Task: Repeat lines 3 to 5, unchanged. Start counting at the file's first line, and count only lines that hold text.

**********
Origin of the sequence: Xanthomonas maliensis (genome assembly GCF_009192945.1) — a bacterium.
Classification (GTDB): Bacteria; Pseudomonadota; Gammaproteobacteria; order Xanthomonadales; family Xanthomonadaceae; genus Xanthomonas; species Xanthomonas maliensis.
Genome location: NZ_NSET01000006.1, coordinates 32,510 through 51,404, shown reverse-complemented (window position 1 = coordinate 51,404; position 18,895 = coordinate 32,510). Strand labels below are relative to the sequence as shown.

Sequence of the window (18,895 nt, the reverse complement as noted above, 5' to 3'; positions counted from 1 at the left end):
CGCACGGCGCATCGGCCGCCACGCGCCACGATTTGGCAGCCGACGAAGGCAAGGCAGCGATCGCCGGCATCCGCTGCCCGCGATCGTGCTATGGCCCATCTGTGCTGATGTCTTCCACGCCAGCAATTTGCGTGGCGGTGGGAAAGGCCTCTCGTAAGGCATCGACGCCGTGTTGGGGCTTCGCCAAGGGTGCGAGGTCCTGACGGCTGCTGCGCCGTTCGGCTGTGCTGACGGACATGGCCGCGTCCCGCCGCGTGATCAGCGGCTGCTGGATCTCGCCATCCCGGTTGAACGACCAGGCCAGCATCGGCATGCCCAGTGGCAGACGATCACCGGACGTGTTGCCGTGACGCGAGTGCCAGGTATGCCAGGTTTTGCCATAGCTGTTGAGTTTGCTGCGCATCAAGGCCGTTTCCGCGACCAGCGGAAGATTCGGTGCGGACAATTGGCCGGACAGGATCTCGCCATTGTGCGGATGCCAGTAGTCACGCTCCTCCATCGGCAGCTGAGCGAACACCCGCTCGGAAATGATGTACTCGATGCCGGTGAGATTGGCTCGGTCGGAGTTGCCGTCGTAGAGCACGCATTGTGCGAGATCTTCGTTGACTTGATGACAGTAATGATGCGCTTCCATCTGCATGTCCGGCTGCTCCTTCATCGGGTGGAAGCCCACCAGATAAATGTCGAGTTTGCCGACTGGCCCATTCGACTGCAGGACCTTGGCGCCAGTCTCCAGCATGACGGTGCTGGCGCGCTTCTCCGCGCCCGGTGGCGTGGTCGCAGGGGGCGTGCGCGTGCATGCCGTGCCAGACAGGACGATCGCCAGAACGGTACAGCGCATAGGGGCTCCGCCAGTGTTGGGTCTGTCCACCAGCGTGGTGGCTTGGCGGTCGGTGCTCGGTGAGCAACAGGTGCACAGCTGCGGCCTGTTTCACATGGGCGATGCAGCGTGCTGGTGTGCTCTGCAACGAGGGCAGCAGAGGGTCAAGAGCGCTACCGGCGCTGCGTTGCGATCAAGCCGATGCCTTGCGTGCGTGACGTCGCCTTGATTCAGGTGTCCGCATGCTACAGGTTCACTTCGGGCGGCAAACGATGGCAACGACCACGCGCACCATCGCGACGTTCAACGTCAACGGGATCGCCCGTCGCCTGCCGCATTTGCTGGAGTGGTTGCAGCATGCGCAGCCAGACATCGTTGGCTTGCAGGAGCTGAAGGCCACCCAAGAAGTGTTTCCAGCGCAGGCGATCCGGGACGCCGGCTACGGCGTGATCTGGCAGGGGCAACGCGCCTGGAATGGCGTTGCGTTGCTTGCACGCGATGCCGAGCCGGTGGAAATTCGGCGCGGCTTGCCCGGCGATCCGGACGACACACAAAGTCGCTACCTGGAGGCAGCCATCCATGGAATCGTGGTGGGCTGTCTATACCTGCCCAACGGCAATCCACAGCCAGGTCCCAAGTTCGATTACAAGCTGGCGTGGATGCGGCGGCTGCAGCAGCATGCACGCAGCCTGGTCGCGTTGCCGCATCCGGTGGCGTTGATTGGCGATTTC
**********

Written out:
Genome location: NZ_NSET01000006.1, coordinates 32,510 through 51,404, shown reverse-complemented (window position 1 = coordinate 51,404; position 18,895 = coordinate 32,510). Strand labels below are relative to the sequence as shown.

Sequence of the window (18,895 nt, the reverse complement as noted above, 5' to 3'; positions counted from 1 at the left end):
CGCACGGCGCATCGGCCGCCACGCGCCACGATTTGGCAGCCGACGAAGGCAAGGCAGCGATCGCCGGCATCCGCTGCCCGCGATCGTGCTATGGCCCATCTGTGCTGATGTCTTCCACGCCAGCAATTTGCGTGGCGGTGGGAAAGGCCTCTCGTAAGGCATCGACGCCGTGTTGGGGCTTCGCCAAGGGTGCGAGGTCCTGACGGCTGCTGCGCCGTTCGGCTGTGCTGACGGACATGGCCGCGTCCCGCCGCGTGATCAGCGGCTGCTGGATCTCGCCATCCCGGTTGAACGACCAGGCCAGCATCGGCATGCCCAGTGGCAGACGATCACCGGACGTGTTGCCGTGACGCGAGTGCCAGGTATGCCAGGTTTTGCCATAGCTGTTGAGTTTGCTGCGCATCAAGGCCGTTTCCGCGACCAGCGGAAGATTCGGTGCGGACAATTGGCCGGACAGGATCTCGCCATTGTGCGGATGCCAGTAGTCACGCTCCTCCATCGGCAGCTGAGCGAACACCCGCTCGGAAATGATGTACTCGATGCCGGTGAGATTGGCTCGGTCGGAGTTGCCGTCGTAGAGCACGCATTGTGCGAGATCTTCGTTGACTTGATGACAGTAATGATGCGCTTCCATCTGCATGTCCGGCTGCTCCTTCATCGGGTGGAAGCCCACCAGATAAATGTCGAGTTTGCCGACTGGCCCATTCGACTGCAGGACCTTGGCGCCAGTCTCCAGCATGACGGTGCTGGCGCGCTTCTCCGCGCCCGGTGGCGTGGTCGCAGGGGGCGTGCGCGTGCATGCCGTGCCAGACAGGACGATCGCCAGAACGGTACAGCGCATAGGGGCTCCGCCAGTGTTGGGTCTGTCCACCAGCGTGGTGGCTTGGCGGTCGGTGCTCGGTGAGCAACAGGTGCACAGCTGCGGCCTGTTTCACATGGGCGATGCAGCGTGCTGGTGTGCTCTGCAACGAGGGCAGCAGAGGGTCAAGAGCGCTACCGGCGCTGCGTTGCGATCAAGCCGATGCCTTGCGTGCGTGACGTCGCCTTGATTCAGGTGTCCGCATGCTACAGGTTCACTTCGGGCGGCAAACGATGGCAACGACCACGCGCACCATCGCGACGTTCAACGTCAACGGGATCGCCCGTCGCCTGCCGCATTTGCTGGAGTGGTTGCAGCATGCGCAGCCAGACATCGTTGGCTTGCAGGAGCTGAAGGCCACCCAAGAAGTGTTTCCAGCGCAGGCGATCCGGGACGCCGGCTACGGCGTGATCTGGCAGGGGCAACGCGCCTGGAATGGCGTTGCGTTGCTTGCACGCGATGCCGAGCCGGTGGAAATTCGGCGCGGCTTGCCCGGCGATCCGGACGACACACAAAGTCGCTACCTGGAGGCAGCCATCCATGGAATCGTGGTGGGCTGTCTATACCTGCCCAACGGCAATCCACAGCCAGGTCCCAAGTTCGATTACAAGCTGGCGTGGATGCGGCGGCTGCAGCAGCATGCACGCAGCCTGGTCGCGTTGCCGCATCCGGTGGCGTTGATTGGCGATTTC